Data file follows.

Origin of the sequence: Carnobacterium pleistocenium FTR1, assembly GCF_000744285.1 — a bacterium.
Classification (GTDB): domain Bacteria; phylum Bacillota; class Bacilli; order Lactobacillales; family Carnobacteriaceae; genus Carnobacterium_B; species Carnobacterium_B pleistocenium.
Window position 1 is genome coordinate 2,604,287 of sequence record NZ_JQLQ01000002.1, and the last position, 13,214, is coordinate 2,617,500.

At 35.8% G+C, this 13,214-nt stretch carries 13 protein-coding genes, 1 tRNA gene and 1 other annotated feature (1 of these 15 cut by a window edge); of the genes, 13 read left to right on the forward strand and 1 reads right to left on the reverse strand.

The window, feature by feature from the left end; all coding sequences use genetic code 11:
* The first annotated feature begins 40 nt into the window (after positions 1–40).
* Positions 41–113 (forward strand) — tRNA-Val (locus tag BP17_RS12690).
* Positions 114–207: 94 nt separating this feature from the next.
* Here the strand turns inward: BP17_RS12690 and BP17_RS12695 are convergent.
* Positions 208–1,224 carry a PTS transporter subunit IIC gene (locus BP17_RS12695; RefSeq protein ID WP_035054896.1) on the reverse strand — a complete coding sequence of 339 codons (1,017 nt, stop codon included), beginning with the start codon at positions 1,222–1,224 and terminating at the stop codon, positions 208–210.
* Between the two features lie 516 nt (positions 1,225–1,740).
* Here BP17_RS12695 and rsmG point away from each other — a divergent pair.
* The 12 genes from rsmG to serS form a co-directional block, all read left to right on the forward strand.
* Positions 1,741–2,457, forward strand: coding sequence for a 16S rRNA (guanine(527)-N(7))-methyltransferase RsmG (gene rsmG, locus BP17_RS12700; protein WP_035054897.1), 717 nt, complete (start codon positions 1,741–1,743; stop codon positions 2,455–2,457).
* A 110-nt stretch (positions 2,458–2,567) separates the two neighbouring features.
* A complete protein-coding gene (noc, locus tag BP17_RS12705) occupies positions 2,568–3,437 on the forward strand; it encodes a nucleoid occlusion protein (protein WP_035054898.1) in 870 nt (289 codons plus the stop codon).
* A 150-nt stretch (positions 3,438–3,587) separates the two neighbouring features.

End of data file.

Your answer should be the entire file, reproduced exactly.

Origin of the sequence: Carnobacterium pleistocenium FTR1, assembly GCF_000744285.1 — a bacterium.
Classification (GTDB): domain Bacteria; phylum Bacillota; class Bacilli; order Lactobacillales; family Carnobacteriaceae; genus Carnobacterium_B; species Carnobacterium_B pleistocenium.
Window position 1 is genome coordinate 2,604,287 of sequence record NZ_JQLQ01000002.1, and the last position, 13,214, is coordinate 2,617,500.

At 35.8% G+C, this 13,214-nt stretch carries 13 protein-coding genes, 1 tRNA gene and 1 other annotated feature (1 of these 15 cut by a window edge); of the genes, 13 read left to right on the forward strand and 1 reads right to left on the reverse strand.

The window, feature by feature from the left end; all coding sequences use genetic code 11:
* The first annotated feature begins 40 nt into the window (after positions 1–40).
* Positions 41–113 (forward strand) — tRNA-Val (locus tag BP17_RS12690).
* Positions 114–207: 94 nt separating this feature from the next.
* Here the strand turns inward: BP17_RS12690 and BP17_RS12695 are convergent.
* Positions 208–1,224 carry a PTS transporter subunit IIC gene (locus BP17_RS12695; RefSeq protein ID WP_035054896.1) on the reverse strand — a complete coding sequence of 339 codons (1,017 nt, stop codon included), beginning with the start codon at positions 1,222–1,224 and terminating at the stop codon, positions 208–210.
* Between the two features lie 516 nt (positions 1,225–1,740).
* Here BP17_RS12695 and rsmG point away from each other — a divergent pair.
* The 12 genes from rsmG to serS form a co-directional block, all read left to right on the forward strand.
* Positions 1,741–2,457, forward strand: coding sequence for a 16S rRNA (guanine(527)-N(7))-methyltransferase RsmG (gene rsmG, locus BP17_RS12700; protein WP_035054897.1), 717 nt, complete (start codon positions 1,741–1,743; stop codon positions 2,455–2,457).
* A 110-nt stretch (positions 2,458–2,567) separates the two neighbouring features.
* A complete protein-coding gene (noc, locus tag BP17_RS12705) occupies positions 2,568–3,437 on the forward strand; it encodes a nucleoid occlusion protein (protein WP_035054898.1) in 870 nt (289 codons plus the stop codon).
* A 150-nt stretch (positions 3,438–3,587) separates the two neighbouring features.